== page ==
Maintaining a level of learning from the end of one academic year to the beginning of another is a problem for students of all ages. For low-income children, the disparity is often more pronounced. Lack of home resources, as well as the unavailability of caregivers to shuttle them back and forth from summer learning opportunities, put underprivileged kids at a distinct disadvantage when compared to children with parents who have the time and money to support academic growth outside of the traditional school year. According to The National Summer Learning Association (NSLA), most students of all means lose “two months [learning] of mathematical skills every summer, and low-income children typically lose another two to three months [worth] in reading.” And if you think students can “catch up,” you’re wrong. Research conducted by RAND Education and sponsored by The Wallace Foundation shows that summer learning loss is cumulative, making it even more important to find ways to prevent the “summer slide.” While participation in a reputable summer learning program would be ideal, a lot of kids just don’t have the right circumstances to make that work. Here are a few alternatives to help bridge the summer learning gap:
It doesn’t matter what kids read, just that they read something. Let them pick the types of materials, as well as the subjects, that interest them most; it could be comics, magazines, short picture books, novels or even the back of a cereal box. If they don’t like something, let them put it down and pick up something else. The more kids read, the more they know.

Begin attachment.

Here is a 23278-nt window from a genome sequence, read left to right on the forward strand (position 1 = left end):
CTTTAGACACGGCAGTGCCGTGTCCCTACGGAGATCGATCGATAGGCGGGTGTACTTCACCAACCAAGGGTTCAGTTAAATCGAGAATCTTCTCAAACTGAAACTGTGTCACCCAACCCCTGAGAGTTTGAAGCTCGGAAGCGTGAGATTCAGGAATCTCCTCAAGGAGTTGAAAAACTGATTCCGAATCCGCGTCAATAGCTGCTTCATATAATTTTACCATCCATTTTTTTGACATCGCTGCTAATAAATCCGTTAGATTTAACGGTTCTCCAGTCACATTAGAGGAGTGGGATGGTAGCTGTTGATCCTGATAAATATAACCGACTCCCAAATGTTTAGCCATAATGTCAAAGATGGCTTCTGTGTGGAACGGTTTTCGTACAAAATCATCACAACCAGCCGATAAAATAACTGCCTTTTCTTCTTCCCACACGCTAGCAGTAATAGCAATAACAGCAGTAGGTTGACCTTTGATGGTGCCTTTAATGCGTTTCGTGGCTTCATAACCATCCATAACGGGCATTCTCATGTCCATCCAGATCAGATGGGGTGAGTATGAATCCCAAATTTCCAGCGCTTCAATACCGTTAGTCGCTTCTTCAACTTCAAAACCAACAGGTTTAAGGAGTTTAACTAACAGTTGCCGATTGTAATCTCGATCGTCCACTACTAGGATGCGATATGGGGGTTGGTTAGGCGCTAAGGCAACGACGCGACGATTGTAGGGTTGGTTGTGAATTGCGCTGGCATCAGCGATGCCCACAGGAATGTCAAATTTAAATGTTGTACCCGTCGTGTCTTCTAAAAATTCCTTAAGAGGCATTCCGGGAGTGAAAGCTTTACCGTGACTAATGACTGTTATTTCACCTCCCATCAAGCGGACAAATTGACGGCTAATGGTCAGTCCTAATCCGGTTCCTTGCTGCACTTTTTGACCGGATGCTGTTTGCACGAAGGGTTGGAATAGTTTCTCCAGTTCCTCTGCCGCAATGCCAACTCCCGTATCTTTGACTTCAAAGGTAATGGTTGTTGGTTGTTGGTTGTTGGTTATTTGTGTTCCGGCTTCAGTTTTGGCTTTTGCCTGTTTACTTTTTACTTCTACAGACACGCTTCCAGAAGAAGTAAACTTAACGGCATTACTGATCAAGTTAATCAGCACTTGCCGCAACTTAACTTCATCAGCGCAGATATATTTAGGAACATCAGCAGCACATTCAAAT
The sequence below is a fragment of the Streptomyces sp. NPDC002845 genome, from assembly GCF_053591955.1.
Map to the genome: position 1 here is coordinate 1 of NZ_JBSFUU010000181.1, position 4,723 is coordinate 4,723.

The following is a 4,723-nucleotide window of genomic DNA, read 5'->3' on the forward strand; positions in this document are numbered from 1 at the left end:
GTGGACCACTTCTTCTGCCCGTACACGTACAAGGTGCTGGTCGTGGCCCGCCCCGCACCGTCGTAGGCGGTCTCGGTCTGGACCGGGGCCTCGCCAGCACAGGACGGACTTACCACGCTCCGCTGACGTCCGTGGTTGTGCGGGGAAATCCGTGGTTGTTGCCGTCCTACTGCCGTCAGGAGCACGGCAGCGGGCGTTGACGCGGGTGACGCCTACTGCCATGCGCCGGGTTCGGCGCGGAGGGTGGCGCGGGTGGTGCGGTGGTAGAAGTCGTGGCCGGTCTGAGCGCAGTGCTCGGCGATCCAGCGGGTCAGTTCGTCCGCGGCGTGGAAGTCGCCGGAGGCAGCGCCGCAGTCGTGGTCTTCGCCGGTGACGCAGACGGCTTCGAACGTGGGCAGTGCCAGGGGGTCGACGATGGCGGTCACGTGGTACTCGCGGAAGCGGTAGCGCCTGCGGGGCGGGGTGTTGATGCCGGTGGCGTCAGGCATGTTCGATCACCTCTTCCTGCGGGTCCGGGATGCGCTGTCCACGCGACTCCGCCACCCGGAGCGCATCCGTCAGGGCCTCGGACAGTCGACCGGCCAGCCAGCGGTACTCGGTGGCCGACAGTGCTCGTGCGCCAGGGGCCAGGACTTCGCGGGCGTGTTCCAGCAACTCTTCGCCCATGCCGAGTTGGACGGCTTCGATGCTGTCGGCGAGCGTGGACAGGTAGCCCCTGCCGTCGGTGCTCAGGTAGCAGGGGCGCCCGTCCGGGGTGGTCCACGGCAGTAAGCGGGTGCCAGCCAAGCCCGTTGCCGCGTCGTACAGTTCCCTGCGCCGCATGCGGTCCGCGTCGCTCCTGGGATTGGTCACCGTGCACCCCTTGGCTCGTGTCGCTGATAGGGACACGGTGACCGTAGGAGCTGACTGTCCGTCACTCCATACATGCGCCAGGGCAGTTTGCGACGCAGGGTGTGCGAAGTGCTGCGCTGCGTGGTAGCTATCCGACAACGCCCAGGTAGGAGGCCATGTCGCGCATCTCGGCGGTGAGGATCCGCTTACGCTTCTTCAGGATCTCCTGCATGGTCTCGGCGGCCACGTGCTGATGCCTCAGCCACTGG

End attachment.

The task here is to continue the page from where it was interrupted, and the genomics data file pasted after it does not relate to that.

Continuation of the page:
Games are great ways to entertain and teach children at the same time. Options like Scrabble, Memory and Story Cubes can expand language capabilities and sharpen mental dexterity, while other games, like Monopoly, dominoes, chess and Clue, can strengthen mathematical and critical-thinking skills. Card games, puzzles (such as word, logic and jigsaw) and some electronic games are also creative ways to transform learning in to play.
Have kids help measure out ingredients for a favorite dish. Ask them to prepare half a recipe or double one for leftovers. Talk about food and how it represents and preserves unique cultural identities for people around the world. Cooking can boost mathematical learning, encourage creativity and hone social intelligence.
Don’t discount the value of television; when watched appropriately (regarding time spent, as well as content), it can be a wonderful teaching tool, extending beyond the obvious worth of PBS and other similar offerings as bastions of elementary review. Use the newscast about an EB-5 attorney to prompt debate. Critique evidence presented during a documentary about Watergate. Ask kids to listen for certain keywords and/or identify unknown words during a game show or sitcom. The TV can provide intellectual stimulation, broaden viewpoints and reinforce ideas and knowledge.
Just because kids have a break from school doesn’t mean they should have a break from learning. Children don’t have to fall behind during the summer months. Use these tips and create some of your own to keep your children engaged, focused and happy to be learning all the way in to a new school year!